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A friend of mine with TKS lost his right wing stall strip also. I fabricated one identical to the original out of 1/2" square aluminum rod in 15 minutes. The 6061 5' rod was $10. Paying $1000 for that strip is totally ridiculous. You actually do not need it, unless you take away the stall warning system.

José

Wow Jose how did you put the thousands of lasar drilled holes in the stall strip that lets the TKS fluid flow out of the stall strip? The TKS stall strip has a tube feeding it with fluid. The stall strip is packed with foam and soaks the fluid up and lets it seep out. You might want to contact your friend and let him know his plane is unairworthy due to unapproved parts. The plane will not stall correctly if one of the stall strips has ice. I'm sure the part you made looks good, but totally unacceptable! Stacey

If there is any ice accumulation on the strip it will cause buffeting at a slightly higher speed than before. Stall strips do not induce stall but buffeting. We flight tested and found out that the strip get soaked by the panel fluid itself. The local DER had no problem on approving it.

José

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The future of de-icing technolgy at:

De-icing coatings offer the advantage of lower cost and simplicity without the need of pumps and fluids.

José

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I just recently took a four hour flight which had me using my TKS fluid for about and hour off and on. As usual the panels continued to occasionally drip on the hangar floor for the next few days. About two weeks later I had noticed one of my TSK stall strips had completely let go and was hanging by a small pice of glue. I inspected the other strips and found that one on the other side was very loose and about to come off and one other was loos when I wiggled it. So three out of four of them need to be cleaned up and rebonded. Had I just jumped in and took off I'm certain I would have lost them in flight. Im not sure why but all of a sudden the glue decided to let go, I wish there was a way to purge the system post flight.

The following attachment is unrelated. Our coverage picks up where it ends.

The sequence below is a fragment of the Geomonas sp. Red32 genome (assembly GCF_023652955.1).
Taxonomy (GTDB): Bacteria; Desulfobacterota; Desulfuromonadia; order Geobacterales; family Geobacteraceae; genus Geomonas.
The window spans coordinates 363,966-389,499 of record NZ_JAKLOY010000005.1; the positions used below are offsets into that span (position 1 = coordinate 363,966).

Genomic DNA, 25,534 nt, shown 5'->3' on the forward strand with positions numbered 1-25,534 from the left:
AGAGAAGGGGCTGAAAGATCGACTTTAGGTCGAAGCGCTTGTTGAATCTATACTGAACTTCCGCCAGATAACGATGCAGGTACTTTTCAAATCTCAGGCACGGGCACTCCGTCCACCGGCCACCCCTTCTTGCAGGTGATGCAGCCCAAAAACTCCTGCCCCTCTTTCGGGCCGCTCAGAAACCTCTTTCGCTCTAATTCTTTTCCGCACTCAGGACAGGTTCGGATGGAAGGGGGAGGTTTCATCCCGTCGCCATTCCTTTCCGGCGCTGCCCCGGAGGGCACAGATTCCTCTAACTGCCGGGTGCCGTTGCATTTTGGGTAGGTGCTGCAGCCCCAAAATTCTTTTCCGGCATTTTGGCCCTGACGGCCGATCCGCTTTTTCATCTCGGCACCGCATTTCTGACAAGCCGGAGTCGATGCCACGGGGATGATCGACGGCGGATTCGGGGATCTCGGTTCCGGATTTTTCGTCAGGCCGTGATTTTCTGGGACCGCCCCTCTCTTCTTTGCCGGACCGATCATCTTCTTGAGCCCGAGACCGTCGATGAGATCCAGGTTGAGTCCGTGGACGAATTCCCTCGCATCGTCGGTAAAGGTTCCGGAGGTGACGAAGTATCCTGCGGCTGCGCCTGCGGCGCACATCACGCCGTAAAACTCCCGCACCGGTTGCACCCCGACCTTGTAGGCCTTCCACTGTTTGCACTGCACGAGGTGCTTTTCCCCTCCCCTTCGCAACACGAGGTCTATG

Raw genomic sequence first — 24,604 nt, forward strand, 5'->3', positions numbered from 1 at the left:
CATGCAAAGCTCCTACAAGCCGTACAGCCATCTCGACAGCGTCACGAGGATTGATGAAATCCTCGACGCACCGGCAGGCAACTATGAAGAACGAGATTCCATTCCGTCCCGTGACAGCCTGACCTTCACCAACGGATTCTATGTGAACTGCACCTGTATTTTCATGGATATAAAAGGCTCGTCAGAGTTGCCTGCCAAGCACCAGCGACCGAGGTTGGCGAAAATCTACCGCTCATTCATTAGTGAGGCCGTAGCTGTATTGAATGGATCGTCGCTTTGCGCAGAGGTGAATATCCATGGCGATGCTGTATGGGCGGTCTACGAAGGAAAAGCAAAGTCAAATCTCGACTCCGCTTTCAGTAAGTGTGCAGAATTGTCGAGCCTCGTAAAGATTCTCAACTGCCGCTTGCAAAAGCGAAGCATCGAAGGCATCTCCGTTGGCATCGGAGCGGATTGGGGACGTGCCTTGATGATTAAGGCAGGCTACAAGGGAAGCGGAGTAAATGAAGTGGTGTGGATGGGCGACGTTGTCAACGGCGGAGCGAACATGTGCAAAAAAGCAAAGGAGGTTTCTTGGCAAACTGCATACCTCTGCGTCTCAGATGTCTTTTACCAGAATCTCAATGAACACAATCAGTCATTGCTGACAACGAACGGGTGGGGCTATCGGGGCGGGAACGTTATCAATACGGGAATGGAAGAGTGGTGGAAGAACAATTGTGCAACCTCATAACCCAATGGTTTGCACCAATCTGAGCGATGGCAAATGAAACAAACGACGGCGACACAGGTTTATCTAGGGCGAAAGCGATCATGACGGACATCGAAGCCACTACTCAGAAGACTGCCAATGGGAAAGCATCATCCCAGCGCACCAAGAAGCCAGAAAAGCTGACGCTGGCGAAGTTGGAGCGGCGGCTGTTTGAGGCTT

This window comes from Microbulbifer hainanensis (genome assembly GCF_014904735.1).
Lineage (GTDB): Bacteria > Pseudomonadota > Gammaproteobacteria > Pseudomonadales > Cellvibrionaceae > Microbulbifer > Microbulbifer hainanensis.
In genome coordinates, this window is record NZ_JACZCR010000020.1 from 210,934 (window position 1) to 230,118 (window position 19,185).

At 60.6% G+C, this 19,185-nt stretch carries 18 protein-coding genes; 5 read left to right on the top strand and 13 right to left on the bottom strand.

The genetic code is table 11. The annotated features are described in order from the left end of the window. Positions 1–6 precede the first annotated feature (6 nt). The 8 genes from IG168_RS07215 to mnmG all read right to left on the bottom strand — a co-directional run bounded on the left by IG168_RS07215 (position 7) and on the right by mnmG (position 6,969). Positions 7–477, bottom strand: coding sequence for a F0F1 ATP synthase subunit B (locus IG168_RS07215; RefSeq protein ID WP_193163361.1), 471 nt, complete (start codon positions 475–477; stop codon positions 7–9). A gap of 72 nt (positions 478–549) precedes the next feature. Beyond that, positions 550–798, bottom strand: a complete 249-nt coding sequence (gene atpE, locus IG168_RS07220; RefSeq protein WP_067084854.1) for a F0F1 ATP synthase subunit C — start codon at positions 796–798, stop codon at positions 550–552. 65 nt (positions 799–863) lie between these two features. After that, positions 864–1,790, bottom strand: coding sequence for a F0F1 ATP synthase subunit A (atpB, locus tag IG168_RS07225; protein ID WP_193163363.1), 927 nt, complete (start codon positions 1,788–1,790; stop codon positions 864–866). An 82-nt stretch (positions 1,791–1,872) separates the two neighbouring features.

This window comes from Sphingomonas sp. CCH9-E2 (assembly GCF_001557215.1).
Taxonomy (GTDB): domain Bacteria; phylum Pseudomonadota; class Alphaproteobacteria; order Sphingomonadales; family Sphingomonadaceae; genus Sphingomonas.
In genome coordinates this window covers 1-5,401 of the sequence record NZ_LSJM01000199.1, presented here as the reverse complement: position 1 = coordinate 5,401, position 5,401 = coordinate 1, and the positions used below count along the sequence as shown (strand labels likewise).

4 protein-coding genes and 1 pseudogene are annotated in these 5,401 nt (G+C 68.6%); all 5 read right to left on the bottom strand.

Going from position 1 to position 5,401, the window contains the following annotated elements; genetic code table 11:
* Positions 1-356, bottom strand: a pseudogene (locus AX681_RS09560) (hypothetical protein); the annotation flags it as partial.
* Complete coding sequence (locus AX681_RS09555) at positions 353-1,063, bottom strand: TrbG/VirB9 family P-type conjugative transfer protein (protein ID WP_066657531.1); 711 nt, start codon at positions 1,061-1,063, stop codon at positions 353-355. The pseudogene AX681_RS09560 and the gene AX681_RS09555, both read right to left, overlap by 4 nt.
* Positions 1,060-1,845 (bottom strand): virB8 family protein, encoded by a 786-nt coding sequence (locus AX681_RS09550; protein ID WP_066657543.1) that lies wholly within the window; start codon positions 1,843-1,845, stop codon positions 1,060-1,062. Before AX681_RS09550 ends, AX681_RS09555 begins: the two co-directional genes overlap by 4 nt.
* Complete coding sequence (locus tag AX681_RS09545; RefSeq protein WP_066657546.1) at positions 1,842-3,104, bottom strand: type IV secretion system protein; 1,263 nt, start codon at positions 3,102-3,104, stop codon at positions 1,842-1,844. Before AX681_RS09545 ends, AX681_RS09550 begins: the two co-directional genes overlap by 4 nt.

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One of the big used plane dismantelers is selling parts of a Mooney TKS system currently on EBAY.... Take a look...

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It sounds like a great idea (nonparticle coatings) but I looked at one of the websites and it warned against high pressure water, which would destroy the coating.  So what does a wing moving at 200 kts. through a rainstorm create?  Maybe they will conquer that problem someday, it would sure be slick and make it easier to keep the plane clean.

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Meaning no disrespect to Jose', I cannot imagine that a non-porous fabricated aluminum strip would be a qualified repair.  I could be proved wrong, but it will take a letter from a FSDO office and CAV to convince me.  

 

If for no other reason, I think there would certainly be a dissimilar metal corrosion issue.

 

Jgreen 

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It sounds like a great idea (nonparticle coatings) but I looked at one of the websites and it warned against high pressure water, which would destroy the coating.  So what does a wing moving at 200 kts. through a rainstorm create?  Maybe they will conquer that problem someday, it would sure be slick and make it easier to keep the plane clean.

 

There are a few different variations of this sort of coating in recent university research.  I think I have heard of efforts from MIT, Harvard, Princeton and also Carnegie Mellon.  Very exciting stuff.  I also doubt that such a coating would last 30 years.  If it really works, and if it were inexpensive enough relatively I could imagine someday where you get it re-applied seasonally like corrosion-x or something like that.

 

For now TKS seems like that leader, warts and all.

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Talked to a CAV engineer.  The replacement of the stall strip with non-porous aluminum is fine as a stall strip.  If it is on a known icing installation, no.  Doing so would take the TKS system and the airplane out of the known ice category.